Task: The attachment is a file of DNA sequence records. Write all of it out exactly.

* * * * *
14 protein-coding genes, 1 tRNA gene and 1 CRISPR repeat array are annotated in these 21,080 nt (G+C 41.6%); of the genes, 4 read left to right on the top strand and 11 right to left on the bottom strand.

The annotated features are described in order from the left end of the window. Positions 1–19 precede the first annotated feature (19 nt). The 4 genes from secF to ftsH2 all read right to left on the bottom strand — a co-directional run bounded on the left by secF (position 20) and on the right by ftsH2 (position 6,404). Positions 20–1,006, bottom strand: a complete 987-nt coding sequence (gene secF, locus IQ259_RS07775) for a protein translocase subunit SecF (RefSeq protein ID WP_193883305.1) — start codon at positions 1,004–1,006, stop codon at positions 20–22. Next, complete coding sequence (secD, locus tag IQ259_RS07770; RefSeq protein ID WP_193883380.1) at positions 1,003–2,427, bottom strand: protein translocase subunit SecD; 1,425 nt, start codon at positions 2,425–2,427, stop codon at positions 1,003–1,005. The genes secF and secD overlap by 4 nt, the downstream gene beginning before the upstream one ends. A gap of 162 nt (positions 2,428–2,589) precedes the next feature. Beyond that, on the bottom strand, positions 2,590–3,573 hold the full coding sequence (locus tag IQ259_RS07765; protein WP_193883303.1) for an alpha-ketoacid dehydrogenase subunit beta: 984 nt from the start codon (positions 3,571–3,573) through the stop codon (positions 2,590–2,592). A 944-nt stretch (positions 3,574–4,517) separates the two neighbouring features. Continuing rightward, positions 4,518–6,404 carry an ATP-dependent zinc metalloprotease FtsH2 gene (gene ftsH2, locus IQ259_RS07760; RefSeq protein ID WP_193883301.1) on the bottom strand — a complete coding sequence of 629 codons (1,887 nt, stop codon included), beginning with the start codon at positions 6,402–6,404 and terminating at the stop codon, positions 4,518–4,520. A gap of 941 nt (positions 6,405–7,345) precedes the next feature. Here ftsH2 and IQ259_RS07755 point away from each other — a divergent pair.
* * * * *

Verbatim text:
14 protein-coding genes, 1 tRNA gene and 1 CRISPR repeat array are annotated in these 21,080 nt (G+C 41.6%); of the genes, 4 read left to right on the top strand and 11 right to left on the bottom strand.

The annotated features are described in order from the left end of the window. Positions 1–19 precede the first annotated feature (19 nt). The 4 genes from secF to ftsH2 all read right to left on the bottom strand — a co-directional run bounded on the left by secF (position 20) and on the right by ftsH2 (position 6,404). Positions 20–1,006, bottom strand: a complete 987-nt coding sequence (gene secF, locus IQ259_RS07775) for a protein translocase subunit SecF (RefSeq protein ID WP_193883305.1) — start codon at positions 1,004–1,006, stop codon at positions 20–22. Next, complete coding sequence (secD, locus tag IQ259_RS07770; RefSeq protein ID WP_193883380.1) at positions 1,003–2,427, bottom strand: protein translocase subunit SecD; 1,425 nt, start codon at positions 2,425–2,427, stop codon at positions 1,003–1,005. The genes secF and secD overlap by 4 nt, the downstream gene beginning before the upstream one ends. A gap of 162 nt (positions 2,428–2,589) precedes the next feature. Beyond that, on the bottom strand, positions 2,590–3,573 hold the full coding sequence (locus tag IQ259_RS07765; protein WP_193883303.1) for an alpha-ketoacid dehydrogenase subunit beta: 984 nt from the start codon (positions 3,571–3,573) through the stop codon (positions 2,590–2,592). A 944-nt stretch (positions 3,574–4,517) separates the two neighbouring features. Continuing rightward, positions 4,518–6,404 carry an ATP-dependent zinc metalloprotease FtsH2 gene (gene ftsH2, locus IQ259_RS07760; RefSeq protein ID WP_193883301.1) on the bottom strand — a complete coding sequence of 629 codons (1,887 nt, stop codon included), beginning with the start codon at positions 6,402–6,404 and terminating at the stop codon, positions 4,518–4,520. A gap of 941 nt (positions 6,405–7,345) precedes the next feature. Here ftsH2 and IQ259_RS07755 point away from each other — a divergent pair.